Another must-see when in Iceland is the famous Blue Lagoon. A geothermal spa often mistaken to be natural, the Blue Lagoon still remains one of the 25 wonders of the world even if it is man-made. The lagoon was formed in 1976 as operations from a nearby geothermal power plant allowed natural minerals and salts to mix with hot spring water which rose up from natural geothermal spots. The unique colour of the water and the silica mud is said to have healing properties to those with dermatological problems. A swim in hot spring water, surrounded by the volcanic landscape of Iceland, is topped off only by the cooling breeze which blows as you soak your worries away.
Iceland's Golden Circle tour is the most iconic route through the south east coast of the country - one that sees tourists flock from around the world just to see the natural landmarks which many Icelanders are still fiercely proud of.
The ‘circle’ makes stop-offs at Þingvellir (Thingvellir) a national park famous for housing the site of the original Icelandic national parliament (Alþingi). This was once the spot where an open-air assembly gathered to represent the voices of all those living in Iceland. It was established in 930, but ceased meeting at Thingvellir in 1798 when the official gathering of parliament was migrated to Reykjavik. Thingvellir holds not only cultural and historical importance, but also geological interest too. It's at this spot that the Eurasian and North American tectonic plate boundaries meet, or yet separate. It's been recorded that on average these are moving apart at a rate of 2cm yearly, the land in between them ebbing away! A short hike up from the main path through the national park reveals the picturesque Öxarárfoss - a waterfall which flows in from the Öxará river.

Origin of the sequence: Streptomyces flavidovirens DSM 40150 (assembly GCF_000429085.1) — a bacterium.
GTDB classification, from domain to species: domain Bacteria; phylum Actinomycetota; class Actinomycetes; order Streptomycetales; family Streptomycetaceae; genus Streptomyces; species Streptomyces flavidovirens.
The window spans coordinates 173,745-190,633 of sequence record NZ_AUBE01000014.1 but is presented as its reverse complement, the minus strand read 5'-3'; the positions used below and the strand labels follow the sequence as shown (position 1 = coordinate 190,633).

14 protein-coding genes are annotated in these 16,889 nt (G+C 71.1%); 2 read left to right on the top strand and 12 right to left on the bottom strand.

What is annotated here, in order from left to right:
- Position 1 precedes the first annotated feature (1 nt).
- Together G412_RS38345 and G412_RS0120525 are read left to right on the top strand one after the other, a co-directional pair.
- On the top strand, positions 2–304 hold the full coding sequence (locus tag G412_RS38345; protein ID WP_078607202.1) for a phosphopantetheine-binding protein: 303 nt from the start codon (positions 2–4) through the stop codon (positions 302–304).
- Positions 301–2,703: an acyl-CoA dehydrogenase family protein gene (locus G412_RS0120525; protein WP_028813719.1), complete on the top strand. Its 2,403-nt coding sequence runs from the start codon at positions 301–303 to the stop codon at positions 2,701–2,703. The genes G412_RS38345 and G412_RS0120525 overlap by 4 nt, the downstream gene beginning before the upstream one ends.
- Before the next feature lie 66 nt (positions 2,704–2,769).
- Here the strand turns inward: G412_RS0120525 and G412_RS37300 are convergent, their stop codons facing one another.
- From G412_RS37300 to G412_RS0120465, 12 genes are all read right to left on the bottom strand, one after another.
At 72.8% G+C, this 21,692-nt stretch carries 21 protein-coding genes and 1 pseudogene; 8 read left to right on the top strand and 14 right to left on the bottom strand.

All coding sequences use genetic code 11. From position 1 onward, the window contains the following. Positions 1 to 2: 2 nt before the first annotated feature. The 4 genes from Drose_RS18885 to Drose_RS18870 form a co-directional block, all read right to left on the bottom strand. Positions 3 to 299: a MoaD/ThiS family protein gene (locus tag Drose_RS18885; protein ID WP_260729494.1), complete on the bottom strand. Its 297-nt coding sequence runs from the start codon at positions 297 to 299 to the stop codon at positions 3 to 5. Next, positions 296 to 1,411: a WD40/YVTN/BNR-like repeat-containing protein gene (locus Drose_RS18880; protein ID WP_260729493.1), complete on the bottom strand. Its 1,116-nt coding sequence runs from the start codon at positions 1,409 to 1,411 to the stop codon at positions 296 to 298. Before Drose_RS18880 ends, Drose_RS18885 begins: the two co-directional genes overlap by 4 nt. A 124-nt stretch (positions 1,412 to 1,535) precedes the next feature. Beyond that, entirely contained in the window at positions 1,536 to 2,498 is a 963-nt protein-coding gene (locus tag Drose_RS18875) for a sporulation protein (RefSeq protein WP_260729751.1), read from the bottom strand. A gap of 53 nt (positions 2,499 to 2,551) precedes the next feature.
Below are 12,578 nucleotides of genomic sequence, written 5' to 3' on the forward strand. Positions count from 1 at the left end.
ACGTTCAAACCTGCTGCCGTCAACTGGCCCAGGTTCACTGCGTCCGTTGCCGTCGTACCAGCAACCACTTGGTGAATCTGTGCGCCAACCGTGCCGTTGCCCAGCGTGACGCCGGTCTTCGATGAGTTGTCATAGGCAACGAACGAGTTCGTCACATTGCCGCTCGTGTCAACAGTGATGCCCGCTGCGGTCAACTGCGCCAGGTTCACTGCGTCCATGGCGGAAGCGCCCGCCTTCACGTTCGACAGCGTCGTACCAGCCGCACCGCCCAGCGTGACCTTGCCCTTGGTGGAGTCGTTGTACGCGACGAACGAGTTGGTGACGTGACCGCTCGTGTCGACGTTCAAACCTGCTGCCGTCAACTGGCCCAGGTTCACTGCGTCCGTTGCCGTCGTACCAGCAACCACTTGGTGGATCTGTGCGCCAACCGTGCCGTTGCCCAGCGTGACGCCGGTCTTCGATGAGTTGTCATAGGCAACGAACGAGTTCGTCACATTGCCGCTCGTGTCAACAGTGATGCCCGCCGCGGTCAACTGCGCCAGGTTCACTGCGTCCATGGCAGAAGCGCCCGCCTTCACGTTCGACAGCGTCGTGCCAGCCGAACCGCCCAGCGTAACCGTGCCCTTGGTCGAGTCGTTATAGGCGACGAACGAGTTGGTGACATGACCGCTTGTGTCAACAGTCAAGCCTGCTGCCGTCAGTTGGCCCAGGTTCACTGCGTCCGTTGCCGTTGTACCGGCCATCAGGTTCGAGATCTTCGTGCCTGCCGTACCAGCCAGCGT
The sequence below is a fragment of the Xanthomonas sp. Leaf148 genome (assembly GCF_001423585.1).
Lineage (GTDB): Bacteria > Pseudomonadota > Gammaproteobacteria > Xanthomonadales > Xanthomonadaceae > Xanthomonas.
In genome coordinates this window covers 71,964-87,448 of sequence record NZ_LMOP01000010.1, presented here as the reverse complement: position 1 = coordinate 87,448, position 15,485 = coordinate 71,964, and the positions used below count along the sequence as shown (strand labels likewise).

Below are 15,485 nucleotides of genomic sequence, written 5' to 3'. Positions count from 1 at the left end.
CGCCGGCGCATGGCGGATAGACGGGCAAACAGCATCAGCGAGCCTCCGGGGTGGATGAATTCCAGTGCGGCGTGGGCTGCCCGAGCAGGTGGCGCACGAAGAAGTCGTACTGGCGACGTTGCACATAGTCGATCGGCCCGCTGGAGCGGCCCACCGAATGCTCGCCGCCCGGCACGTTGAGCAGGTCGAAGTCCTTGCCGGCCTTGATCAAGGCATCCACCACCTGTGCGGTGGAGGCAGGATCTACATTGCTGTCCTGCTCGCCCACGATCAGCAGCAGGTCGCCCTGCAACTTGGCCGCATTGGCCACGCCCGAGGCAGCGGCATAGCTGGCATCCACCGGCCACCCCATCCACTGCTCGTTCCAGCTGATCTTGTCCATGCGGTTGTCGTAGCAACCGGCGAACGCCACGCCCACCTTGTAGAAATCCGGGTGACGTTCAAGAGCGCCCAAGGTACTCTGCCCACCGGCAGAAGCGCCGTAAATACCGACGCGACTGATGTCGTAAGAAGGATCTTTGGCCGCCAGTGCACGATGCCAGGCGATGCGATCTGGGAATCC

Another stop-off is 'Geysir' or geyser as it's more commonly known, the name of which derives from this one particular hot spring, and is the one thing all other spouting hot springs on earth are named after. Though now very much in a dormant state, Geysir has passed on its name and lets the other, smaller geysers in the area do all the hard work. Strokkur, for example, erupts every 5-7 minutes and it's just as exciting each time - you can never tell when it's coming!
From Geysir it's a short drive to Gullfoss, which literally translates to Golden waterfall. (This is also coincidentally why Iceland's national Gull beer is named so.)
As you lay eyes on it all you will surely think about how terrifying it would be to get anywhere near the sheer power of that thundering, icy water, but we promise you’ll also be inexplicably drawn to get as close to it as possible. The Hvítá river flows down a three-fold staircase to create the impressive Gullfoss which has a memorable history, which signposts in the area explain.